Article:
Variable Types

ImageTank is structured around a list of variables and figures. Each variable has a specific type and you can tell the type from the icon for the variable. There are however several classes of variable types.

Roughly speaking variables fit into the following categories

  • File on disk. This file can be computed, link directly to disk or come from a URL.
  • Data File. A certain type of file on disk, but this is the native data store for ImageTank. ImageTank can write these files, there is a C++ library included with ImageTank so you can write that file and external programs communicate data using this mechanism.
  • Slicers and transformers: Variables that are used to zoom in on detail, cut down a three dimensional object into a two dimensional object etc.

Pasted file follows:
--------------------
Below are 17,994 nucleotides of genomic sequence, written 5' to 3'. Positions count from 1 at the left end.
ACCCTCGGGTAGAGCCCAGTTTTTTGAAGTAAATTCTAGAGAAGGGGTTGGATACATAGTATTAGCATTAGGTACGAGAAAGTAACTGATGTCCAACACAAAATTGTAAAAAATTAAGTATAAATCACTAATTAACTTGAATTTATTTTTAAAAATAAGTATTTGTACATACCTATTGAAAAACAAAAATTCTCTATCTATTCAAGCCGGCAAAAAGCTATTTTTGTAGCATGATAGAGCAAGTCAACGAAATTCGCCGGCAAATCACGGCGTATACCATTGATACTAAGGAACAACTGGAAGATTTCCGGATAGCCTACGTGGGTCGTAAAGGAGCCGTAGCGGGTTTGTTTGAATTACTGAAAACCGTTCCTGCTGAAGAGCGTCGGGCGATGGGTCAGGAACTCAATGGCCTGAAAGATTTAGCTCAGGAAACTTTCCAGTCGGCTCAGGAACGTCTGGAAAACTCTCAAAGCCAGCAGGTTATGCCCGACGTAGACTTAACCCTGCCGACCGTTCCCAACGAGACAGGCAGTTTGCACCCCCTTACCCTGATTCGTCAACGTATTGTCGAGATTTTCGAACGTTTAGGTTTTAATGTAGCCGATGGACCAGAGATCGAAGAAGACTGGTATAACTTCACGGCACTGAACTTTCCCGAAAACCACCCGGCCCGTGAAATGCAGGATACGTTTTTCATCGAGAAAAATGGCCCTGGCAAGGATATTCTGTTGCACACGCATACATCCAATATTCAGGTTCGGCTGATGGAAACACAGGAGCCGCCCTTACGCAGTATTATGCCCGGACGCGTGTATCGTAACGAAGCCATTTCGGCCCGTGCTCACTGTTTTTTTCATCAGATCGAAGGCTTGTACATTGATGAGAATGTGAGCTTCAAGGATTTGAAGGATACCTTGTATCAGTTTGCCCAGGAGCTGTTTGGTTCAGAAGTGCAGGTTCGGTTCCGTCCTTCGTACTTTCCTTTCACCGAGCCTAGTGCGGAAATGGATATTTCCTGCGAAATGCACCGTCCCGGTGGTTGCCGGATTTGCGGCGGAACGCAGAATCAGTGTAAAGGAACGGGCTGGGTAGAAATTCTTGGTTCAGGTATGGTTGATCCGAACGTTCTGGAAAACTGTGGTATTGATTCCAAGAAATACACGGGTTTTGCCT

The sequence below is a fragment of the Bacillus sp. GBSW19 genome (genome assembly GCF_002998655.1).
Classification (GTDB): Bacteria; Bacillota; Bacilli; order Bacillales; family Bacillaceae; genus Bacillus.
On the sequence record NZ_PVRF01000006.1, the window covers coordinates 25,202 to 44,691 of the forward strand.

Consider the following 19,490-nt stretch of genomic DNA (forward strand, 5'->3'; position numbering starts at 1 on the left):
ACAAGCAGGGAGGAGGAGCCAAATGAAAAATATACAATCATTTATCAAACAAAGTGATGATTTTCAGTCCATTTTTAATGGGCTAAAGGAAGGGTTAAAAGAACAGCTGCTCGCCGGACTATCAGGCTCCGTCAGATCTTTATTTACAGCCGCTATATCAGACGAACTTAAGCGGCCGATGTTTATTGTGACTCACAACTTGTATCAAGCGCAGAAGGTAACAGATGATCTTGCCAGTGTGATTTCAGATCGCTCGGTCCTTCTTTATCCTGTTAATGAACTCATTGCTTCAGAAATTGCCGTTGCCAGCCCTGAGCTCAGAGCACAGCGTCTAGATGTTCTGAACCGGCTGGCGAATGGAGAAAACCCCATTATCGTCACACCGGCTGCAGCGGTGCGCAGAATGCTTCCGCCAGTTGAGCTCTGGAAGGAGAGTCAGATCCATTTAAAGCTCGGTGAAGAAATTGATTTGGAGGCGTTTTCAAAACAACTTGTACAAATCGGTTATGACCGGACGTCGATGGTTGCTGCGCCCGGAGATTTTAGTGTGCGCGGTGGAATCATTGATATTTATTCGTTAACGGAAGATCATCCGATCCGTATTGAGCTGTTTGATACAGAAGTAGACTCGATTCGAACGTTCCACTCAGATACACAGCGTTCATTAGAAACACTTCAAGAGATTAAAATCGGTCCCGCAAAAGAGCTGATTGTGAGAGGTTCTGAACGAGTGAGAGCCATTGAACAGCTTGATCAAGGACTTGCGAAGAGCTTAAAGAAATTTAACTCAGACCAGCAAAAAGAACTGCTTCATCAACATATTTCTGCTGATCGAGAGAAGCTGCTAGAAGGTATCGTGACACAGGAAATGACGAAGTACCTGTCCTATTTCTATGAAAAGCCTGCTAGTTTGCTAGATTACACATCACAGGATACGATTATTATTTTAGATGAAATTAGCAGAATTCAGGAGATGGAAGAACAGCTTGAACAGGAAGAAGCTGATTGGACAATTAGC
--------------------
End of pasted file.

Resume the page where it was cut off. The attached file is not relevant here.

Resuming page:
• Data Objects: What you would typically think of as variables. This means a photograph, polygon, surface in 3D. Some of these have multiple named components such as an image with multiple channels, a table with multiple columns.
  • The Group object: One or more data objects or slicers/transformers. If a computation n entry needs to return multiple entries at the same time it will return a Group. This is also where you will find small data structures such as a single number, single point in 2D, range, text label, analytical function etc. These variables are too small to be considered a Data Object on their own. The group can however contain bigger data objects such as a surface and even other groups that contain groups etc.